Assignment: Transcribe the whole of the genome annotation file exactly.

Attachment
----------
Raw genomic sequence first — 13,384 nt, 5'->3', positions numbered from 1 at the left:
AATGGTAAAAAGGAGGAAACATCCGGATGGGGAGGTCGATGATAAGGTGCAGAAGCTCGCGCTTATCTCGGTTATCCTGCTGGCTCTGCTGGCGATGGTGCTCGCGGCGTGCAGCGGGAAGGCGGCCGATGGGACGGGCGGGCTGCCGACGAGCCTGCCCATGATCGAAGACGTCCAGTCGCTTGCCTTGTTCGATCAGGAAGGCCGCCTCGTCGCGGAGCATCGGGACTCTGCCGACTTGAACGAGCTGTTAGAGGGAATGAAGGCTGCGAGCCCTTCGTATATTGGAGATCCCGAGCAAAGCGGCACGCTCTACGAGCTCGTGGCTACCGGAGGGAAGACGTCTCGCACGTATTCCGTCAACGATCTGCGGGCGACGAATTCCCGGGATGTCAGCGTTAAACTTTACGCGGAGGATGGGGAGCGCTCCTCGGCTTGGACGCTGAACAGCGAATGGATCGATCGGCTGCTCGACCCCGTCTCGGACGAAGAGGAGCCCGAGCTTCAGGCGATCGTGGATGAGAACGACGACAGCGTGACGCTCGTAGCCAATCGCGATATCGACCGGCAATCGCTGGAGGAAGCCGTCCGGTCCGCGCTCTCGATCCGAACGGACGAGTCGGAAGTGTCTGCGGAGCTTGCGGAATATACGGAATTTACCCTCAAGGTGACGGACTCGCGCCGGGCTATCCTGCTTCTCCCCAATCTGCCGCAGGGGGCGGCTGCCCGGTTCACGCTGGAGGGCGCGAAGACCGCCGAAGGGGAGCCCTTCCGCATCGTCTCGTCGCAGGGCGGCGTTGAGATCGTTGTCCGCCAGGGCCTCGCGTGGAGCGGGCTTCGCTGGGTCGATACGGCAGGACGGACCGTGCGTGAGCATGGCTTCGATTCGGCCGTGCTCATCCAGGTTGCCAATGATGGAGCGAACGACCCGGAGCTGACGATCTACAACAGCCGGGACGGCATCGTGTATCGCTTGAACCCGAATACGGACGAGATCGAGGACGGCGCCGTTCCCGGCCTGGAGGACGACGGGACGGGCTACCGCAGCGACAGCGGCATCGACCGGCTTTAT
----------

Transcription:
Raw genomic sequence first — 13,384 nt, 5'->3', positions numbered from 1 at the left:
AATGGTAAAAAGGAGGAAACATCCGGATGGGGAGGTCGATGATAAGGTGCAGAAGCTCGCGCTTATCTCGGTTATCCTGCTGGCTCTGCTGGCGATGGTGCTCGCGGCGTGCAGCGGGAAGGCGGCCGATGGGACGGGCGGGCTGCCGACGAGCCTGCCCATGATCGAAGACGTCCAGTCGCTTGCCTTGTTCGATCAGGAAGGCCGCCTCGTCGCGGAGCATCGGGACTCTGCCGACTTGAACGAGCTGTTAGAGGGAATGAAGGCTGCGAGCCCTTCGTATATTGGAGATCCCGAGCAAAGCGGCACGCTCTACGAGCTCGTGGCTACCGGAGGGAAGACGTCTCGCACGTATTCCGTCAACGATCTGCGGGCGACGAATTCCCGGGATGTCAGCGTTAAACTTTACGCGGAGGATGGGGAGCGCTCCTCGGCTTGGACGCTGAACAGCGAATGGATCGATCGGCTGCTCGACCCCGTCTCGGACGAAGAGGAGCCCGAGCTTCAGGCGATCGTGGATGAGAACGACGACAGCGTGACGCTCGTAGCCAATCGCGATATCGACCGGCAATCGCTGGAGGAAGCCGTCCGGTCCGCGCTCTCGATCCGAACGGACGAGTCGGAAGTGTCTGCGGAGCTTGCGGAATATACGGAATTTACCCTCAAGGTGACGGACTCGCGCCGGGCTATCCTGCTTCTCCCCAATCTGCCGCAGGGGGCGGCTGCCCGGTTCACGCTGGAGGGCGCGAAGACCGCCGAAGGGGAGCCCTTCCGCATCGTCTCGTCGCAGGGCGGCGTTGAGATCGTTGTCCGCCAGGGCCTCGCGTGGAGCGGGCTTCGCTGGGTCGATACGGCAGGACGGACCGTGCGTGAGCATGGCTTCGATTCGGCCGTGCTCATCCAGGTTGCCAATGATGGAGCGAACGACCCGGAGCTGACGATCTACAACAGCCGGGACGGCATCGTGTATCGCTTGAACCCGAATACGGACGAGATCGAGGACGGCGCCGTTCCCGGCCTGGAGGACGACGGGACGGGCTACCGCAGCGACAGCGGCATCGACCGGCTTTAT